The Olympics are the ultimate sporting extravaganza. Athletes spend their entire careers timing their peaks to coincide with Olympic years so that can win medals for personal and national glory. For a lot of athletes, the Olympics are the only time that they ever compete under the national flag, and so the motivation to do well is even higher.

With the margins of victory often less than fractions of seconds, athletes are always on the lookout for anything that might give them an extra edge. This year, Team USA seems to be betting on technology to give them that extra bit of boost and help them stay ahead of all the other chasing nations.

Competing athletes from a variety of spots have incorporated the use of smart sensors into their training regimen. Take the example of boxers who have been training with sensors on their body. These sensors measure the number of punches they have thrown, the time they have trained, the maximum speed that has been achieved and more.

Long distance runners are wearing sensors that analyze their sweat to see what kind of salt are they sweating out most, relaying that information in real time to the trainers and allowing for replenishment that is targeted for each runner.

One of the most intriguing use of technology has been by the US Women’s cycling team. The team worked with Felt, a cycling sporting goods manufacturer to develop an entirely new kind of bike that promises groundbreaking gains.

The members of the Women’s Cycling team have been testing the bike for a few months now, under some seriously tight security, to get a feel of the bike before Rio. According to people involved in the project, this bike is expected to shave close to 4 seconds of the World Record time set by the U.S. Women’s cycling team.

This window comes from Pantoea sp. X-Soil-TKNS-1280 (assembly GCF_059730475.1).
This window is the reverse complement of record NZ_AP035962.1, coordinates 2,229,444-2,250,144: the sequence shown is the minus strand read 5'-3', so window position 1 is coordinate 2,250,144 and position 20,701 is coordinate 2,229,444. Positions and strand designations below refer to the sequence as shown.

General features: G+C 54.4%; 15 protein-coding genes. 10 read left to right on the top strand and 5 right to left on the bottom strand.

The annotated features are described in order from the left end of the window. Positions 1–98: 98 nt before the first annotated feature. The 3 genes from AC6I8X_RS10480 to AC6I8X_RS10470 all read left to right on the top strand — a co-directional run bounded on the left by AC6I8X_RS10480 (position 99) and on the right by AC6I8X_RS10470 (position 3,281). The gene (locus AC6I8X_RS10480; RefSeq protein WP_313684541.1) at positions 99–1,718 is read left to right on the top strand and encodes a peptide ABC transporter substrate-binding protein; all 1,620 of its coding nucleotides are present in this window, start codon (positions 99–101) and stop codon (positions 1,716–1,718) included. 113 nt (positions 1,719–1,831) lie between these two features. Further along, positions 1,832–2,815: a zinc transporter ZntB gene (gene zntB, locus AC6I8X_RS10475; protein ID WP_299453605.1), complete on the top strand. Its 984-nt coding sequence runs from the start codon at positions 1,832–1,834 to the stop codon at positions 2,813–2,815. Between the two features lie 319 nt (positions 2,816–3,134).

Both the men’s and women’s team will also be using special high-tech eyewear during their training sessions which have incorporated heads up displays, sensors to measure heart beat, cadence, speed, power and more. All of this information will be displayed to the athletes without them ever having to lift a finger off the bike.

Not all of the technology is wearable, though, some of it is ingestible as well! Athletes are being given tiny edible sensors that stay inside their body during their workouts and measure accurately the core temperature and other analytics that were just not available a few years back.

It remains to be seen how effective all of this information will be in improving the real-world performances of the athletes involved. There have been instances where a lot of data has been collected but no actual observable benefits have been extrapolated from it.

The sport has always looked to gain new insights from technology and it is interesting how a connected IoT set of devices talk to each other to understand what the data is saying. It is not unreasonable to imagine a future where athletes may well have a ‘pit crew’ of scientists that see the results of sporting exertion on their body and offer immediate feedback to help achieve optimum results.

The war for better technology is never ending in sports and it looks like the IoT is going to be the battlefield this Olympics in Rio.


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